One thing is surely apparent and that is last week’s “historic” OPEC meeting was slightly overblown. We didn’t have to worry about our resistance level as they were never in play. Let’s focus our attention to June WTI, since May goes off the board on Tuesday. June WTI reached a high of 33.15 on April 9th but seems to be a path towards 21.64. After the big collapse last week, we should see a bit of short covering early but keep those resistance levels in hand as the rally won’t last long. Look to sell any rally in June/July WTI as it nears -453.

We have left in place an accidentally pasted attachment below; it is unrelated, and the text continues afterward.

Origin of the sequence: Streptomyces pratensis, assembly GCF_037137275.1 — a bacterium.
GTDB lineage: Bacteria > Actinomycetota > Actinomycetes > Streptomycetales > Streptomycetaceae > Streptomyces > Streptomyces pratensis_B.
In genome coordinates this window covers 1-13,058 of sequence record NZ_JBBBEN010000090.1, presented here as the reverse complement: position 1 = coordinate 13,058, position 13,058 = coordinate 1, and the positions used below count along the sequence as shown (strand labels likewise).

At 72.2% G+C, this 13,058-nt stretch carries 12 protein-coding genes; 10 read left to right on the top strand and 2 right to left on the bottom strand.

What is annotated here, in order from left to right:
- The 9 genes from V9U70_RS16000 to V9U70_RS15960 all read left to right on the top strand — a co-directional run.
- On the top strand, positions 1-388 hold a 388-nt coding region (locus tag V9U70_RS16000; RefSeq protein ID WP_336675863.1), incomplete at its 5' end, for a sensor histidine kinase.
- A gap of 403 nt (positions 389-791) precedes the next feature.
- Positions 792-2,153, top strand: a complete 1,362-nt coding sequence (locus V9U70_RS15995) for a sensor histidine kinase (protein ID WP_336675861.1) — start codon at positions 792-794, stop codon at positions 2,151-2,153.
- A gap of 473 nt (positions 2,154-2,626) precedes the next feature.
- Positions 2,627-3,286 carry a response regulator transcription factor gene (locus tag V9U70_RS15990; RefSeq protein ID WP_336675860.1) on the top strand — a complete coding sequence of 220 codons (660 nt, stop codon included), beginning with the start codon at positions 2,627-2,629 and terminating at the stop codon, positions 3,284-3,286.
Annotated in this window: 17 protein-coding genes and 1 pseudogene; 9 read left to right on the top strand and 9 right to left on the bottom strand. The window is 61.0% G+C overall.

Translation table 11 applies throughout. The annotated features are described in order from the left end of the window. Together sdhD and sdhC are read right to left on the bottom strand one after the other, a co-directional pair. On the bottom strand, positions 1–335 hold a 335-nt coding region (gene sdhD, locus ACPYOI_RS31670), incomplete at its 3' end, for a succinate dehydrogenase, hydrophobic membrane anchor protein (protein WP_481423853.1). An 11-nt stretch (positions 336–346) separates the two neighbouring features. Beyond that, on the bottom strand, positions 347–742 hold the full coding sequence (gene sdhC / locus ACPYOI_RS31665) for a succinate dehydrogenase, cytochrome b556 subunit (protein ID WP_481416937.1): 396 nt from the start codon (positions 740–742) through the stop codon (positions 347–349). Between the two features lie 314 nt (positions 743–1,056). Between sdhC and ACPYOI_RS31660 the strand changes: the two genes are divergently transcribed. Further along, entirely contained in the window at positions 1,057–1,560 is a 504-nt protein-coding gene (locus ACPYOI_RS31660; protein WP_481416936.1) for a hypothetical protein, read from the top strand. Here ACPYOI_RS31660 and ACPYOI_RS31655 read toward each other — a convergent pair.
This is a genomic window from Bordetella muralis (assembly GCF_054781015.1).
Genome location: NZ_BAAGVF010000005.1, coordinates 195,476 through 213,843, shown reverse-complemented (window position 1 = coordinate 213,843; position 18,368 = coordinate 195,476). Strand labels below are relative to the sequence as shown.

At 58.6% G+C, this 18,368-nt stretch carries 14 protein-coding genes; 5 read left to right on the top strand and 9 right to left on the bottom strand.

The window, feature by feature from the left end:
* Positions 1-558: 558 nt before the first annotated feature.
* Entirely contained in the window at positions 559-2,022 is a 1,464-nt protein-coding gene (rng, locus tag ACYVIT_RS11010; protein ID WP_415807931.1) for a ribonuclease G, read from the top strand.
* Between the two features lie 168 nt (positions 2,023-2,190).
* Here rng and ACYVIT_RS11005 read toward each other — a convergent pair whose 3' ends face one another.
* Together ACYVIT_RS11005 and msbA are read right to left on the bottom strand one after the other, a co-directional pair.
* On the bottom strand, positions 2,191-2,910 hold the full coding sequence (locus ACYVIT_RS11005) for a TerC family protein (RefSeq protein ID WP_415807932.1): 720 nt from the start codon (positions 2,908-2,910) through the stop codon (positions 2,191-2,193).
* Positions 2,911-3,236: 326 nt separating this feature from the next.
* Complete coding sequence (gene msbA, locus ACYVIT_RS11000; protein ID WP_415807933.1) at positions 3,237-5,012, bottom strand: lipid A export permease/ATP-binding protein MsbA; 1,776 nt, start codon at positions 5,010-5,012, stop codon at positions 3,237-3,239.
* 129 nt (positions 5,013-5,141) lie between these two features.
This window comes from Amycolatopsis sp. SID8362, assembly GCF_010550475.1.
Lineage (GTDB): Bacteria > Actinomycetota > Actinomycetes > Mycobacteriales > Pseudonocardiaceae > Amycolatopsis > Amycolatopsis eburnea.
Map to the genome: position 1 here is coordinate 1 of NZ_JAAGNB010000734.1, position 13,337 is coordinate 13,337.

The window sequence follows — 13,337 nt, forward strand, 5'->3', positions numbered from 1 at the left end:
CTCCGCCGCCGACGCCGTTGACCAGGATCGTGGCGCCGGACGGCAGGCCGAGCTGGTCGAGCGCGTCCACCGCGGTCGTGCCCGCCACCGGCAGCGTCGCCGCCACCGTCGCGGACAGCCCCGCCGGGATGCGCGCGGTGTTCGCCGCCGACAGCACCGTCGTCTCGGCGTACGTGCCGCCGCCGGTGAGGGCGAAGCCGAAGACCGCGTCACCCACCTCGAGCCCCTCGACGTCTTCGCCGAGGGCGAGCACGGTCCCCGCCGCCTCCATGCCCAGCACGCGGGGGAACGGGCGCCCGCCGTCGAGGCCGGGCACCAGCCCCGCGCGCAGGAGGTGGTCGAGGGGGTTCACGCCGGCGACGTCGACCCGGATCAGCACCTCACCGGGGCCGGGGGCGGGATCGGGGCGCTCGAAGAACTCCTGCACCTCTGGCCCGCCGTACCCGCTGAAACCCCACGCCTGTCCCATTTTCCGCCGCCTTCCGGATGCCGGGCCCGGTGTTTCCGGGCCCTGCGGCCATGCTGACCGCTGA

Resistance: .7343 / .7668 / .8536

Support: .6711 / .6405 / .5809

RBOB is the most intriguing market in the energy complex right now. Such disparities between perception and realities. Tough ceiling above the market beginning at .7343 and even stronger at .7668. Based on a relative strength index, gasoline is breathing slightly easier, however I think the market will begin another test of the downside. June/Dec RBOB may be the best indicator here as it is nearing -378 resistance with support at -579.


Resistance: .9880 / 1.0029 / 1.0147

Support: .9355 / .8976 / .8605

It was hard for any support numbers to hold last week amid the major sell-off. I don’t envision a smart play on the June/July spread. If May heating oil is unable to stabilize this week, we could see a retest of its low set back in early 2016 of .8605. June/July is flirting with resistance at - .386, upside is short-lived to -.347 but the short side could pay off as support comes in at -442 then -514.